|کد مقاله||کد نشریه||سال انتشار||مقاله انگلیسی||ترجمه فارسی||نسخه تمام متن|
|18867||43036||2016||12 صفحه PDF||سفارش دهید||دانلود کنید|
• Experimental investigation of anisotropic mass transfer during osmotic dehydration of celery.
• Mathematical modeling of the process, considering two geometries: cubic and cylindrical.
• Estimation of equilibrium moisture loss and solid gain using a two parameter method.
• Estimation of moisture and salt effective diffusivities in x, y, z and r directions in the celery.
• Developing correlations for equilibrium moisture loss and solid gain and effective moisture and salt effective diffusivities in celery.
In this study, mass transfer during osmotic dehydration of bulk of celery stalks in NaCl salt solution was investigated. Experiments were carried out in the three initial solution concentrations of 10%, 18% and 25% (w/w) and at the three temperatures of 35 °C, 45 °C and 55 °C. The fruit to solution volume ratios were considered 1:3. Due to the asymmetric structure of the celery stalks, two different geometries of cylindrical and cubical were considered for mathematical modeling of the dehydration process. A two-parameter model was used to evaluate the equilibrium values of moisture loss and solute gain by the samples. Water and salt effective diffusivities were obtained using the first six terms of the series solution of analytical solution of Fick's second law in the cubical and cylindrical geometries. Two different groups of celery stalks were used for estimation of moisture and salt effective diffusivities in different directions. Predictions of the mathematical model in both geometries were in agreement with the experimental data. The water and salt effective diffusivities in z direction (ranged from 0.972 × 10−9 to 3.663 × 10−9 (m2/s)), were always much higher than those in x, y and r directions (ranged from 1.031 × 10−10 to 6.919 × 10−10 (m2/s)). The values of water and salt effective diffusivities in z direction were close to each other in both geometries. The water and salt effective diffusivities were increased with increasing the initial solution concentrations and temperatures.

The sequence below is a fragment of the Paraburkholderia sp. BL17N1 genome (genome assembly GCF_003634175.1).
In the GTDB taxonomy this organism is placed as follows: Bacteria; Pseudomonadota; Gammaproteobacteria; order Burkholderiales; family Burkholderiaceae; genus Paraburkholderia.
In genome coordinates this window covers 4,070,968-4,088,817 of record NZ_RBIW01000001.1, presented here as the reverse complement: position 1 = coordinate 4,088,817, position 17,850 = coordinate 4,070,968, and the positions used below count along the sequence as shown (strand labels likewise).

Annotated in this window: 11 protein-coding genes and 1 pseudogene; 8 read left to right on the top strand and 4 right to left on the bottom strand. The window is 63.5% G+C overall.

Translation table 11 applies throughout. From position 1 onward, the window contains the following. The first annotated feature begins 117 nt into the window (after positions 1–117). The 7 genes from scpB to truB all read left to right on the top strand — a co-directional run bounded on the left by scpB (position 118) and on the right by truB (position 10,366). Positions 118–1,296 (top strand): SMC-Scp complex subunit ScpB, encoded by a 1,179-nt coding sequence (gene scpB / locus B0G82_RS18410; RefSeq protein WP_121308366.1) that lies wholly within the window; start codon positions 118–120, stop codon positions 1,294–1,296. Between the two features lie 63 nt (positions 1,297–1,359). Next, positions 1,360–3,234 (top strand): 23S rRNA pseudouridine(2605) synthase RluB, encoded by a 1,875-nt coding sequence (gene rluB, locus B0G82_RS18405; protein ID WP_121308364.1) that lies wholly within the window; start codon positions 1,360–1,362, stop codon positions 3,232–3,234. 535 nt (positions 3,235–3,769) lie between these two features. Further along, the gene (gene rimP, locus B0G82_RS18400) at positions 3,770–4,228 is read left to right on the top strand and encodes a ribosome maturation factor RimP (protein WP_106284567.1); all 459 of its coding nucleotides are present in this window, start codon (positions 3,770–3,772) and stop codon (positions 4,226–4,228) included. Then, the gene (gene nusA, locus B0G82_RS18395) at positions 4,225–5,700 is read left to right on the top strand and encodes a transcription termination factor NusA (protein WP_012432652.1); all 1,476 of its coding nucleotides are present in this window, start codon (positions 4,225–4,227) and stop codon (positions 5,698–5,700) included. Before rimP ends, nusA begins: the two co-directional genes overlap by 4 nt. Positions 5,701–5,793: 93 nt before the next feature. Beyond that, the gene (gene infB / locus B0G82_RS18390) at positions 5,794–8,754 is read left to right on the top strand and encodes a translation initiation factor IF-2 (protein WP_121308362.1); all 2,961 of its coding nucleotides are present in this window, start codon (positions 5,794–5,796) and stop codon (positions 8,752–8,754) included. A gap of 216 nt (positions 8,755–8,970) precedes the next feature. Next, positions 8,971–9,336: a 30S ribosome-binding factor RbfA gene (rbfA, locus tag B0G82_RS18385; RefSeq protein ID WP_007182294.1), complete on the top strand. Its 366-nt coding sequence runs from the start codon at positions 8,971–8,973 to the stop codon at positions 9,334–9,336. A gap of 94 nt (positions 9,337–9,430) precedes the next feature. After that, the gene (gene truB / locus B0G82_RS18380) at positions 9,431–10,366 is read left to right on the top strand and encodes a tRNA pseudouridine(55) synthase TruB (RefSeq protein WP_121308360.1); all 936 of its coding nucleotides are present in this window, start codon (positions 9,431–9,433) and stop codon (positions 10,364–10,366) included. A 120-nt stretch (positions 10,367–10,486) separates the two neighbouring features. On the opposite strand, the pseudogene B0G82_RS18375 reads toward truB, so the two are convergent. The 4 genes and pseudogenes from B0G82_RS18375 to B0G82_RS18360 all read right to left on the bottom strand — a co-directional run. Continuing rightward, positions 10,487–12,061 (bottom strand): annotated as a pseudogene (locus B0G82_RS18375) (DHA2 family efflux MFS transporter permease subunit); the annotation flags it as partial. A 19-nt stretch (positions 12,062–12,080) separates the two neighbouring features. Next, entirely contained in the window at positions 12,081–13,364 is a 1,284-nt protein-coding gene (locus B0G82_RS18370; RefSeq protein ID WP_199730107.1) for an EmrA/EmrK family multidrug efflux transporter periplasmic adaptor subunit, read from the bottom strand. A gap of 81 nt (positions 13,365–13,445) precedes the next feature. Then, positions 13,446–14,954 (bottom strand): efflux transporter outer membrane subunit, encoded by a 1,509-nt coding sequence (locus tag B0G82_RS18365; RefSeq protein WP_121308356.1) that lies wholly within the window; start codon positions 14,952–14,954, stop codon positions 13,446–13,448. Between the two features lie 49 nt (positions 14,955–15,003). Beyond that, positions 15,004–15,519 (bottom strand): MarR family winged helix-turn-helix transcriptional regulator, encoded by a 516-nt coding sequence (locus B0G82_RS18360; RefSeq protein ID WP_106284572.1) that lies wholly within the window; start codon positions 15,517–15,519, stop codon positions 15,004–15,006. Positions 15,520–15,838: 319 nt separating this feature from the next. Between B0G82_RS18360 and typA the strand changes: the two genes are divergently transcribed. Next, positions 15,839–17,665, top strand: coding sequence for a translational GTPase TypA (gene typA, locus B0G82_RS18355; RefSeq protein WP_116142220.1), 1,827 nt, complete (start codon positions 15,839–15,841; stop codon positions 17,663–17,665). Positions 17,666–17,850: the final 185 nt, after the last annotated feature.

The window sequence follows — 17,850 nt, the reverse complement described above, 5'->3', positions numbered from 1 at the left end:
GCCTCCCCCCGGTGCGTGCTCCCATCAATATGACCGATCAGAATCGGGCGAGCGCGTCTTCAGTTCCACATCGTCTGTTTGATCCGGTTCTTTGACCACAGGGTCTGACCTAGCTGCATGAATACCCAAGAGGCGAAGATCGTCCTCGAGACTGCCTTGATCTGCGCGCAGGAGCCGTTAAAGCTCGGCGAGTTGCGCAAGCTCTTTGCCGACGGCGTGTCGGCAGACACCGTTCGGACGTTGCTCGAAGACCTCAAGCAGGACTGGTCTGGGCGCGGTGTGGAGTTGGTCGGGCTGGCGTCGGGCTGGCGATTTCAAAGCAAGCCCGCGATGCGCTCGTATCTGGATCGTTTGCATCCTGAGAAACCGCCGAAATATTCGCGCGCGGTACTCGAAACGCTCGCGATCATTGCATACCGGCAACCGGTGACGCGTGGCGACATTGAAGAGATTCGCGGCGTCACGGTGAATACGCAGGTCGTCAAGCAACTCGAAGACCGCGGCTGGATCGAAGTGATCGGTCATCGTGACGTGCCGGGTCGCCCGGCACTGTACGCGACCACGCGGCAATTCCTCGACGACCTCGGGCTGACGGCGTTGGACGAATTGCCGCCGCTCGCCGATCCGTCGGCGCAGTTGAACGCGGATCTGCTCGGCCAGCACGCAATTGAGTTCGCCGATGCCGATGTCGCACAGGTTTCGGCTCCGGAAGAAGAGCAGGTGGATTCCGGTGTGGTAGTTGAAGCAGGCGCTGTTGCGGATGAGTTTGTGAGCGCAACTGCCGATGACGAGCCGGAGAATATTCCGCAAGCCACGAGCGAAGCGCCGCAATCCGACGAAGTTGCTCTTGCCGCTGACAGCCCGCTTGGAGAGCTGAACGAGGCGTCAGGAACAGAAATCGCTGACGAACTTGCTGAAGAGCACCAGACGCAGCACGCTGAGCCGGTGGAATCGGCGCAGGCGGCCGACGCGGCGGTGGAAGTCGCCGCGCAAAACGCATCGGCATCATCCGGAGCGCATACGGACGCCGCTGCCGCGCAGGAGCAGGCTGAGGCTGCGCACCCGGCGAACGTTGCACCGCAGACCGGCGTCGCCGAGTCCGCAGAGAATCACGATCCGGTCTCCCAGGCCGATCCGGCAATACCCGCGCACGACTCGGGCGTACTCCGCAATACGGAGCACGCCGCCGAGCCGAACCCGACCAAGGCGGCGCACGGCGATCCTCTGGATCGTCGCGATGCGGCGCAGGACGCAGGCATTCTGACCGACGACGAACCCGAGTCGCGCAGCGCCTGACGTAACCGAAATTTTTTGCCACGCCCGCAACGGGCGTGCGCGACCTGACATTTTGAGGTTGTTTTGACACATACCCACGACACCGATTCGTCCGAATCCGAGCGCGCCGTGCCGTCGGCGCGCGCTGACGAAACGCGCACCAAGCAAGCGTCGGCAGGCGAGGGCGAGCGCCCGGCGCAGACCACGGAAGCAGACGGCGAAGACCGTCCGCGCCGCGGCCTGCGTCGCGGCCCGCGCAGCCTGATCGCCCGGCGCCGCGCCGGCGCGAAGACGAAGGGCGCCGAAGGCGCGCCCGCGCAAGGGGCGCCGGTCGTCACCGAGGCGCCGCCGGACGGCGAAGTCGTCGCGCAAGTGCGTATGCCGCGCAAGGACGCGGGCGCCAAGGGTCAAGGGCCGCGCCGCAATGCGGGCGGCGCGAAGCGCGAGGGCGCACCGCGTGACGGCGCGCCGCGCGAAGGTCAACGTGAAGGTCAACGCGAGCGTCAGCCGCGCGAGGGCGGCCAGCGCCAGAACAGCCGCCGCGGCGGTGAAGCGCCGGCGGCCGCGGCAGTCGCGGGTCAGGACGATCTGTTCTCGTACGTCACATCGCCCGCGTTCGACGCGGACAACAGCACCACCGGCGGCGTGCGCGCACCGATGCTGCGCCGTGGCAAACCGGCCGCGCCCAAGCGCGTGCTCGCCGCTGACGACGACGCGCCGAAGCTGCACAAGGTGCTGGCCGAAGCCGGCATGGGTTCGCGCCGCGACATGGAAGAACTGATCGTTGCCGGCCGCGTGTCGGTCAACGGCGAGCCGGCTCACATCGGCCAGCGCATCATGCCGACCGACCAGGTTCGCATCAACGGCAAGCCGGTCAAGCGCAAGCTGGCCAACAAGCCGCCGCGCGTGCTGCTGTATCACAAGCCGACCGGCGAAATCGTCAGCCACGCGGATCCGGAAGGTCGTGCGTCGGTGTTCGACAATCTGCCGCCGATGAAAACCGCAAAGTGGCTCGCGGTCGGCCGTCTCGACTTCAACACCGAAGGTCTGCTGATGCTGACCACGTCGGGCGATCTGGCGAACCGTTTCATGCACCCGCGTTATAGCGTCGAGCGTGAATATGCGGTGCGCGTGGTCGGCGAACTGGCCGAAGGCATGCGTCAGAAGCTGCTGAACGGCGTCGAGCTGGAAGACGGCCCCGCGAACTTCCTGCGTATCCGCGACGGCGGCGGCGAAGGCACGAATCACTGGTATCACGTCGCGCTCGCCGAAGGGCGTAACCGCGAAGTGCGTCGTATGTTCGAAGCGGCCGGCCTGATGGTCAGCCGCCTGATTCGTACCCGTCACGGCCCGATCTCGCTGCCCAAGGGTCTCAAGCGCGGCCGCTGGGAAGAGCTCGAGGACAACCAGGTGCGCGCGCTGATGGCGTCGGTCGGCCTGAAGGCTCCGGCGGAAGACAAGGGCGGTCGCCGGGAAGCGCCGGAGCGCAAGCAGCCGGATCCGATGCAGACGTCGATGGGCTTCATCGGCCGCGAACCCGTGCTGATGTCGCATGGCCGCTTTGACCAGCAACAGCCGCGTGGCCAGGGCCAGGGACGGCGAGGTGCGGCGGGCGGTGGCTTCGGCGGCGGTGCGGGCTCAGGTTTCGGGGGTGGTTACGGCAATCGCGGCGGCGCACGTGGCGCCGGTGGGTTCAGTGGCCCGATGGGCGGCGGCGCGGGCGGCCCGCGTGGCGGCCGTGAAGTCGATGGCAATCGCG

Journal: Food and Bioproducts Processing - Volume 98, April 2016, Pages 161–172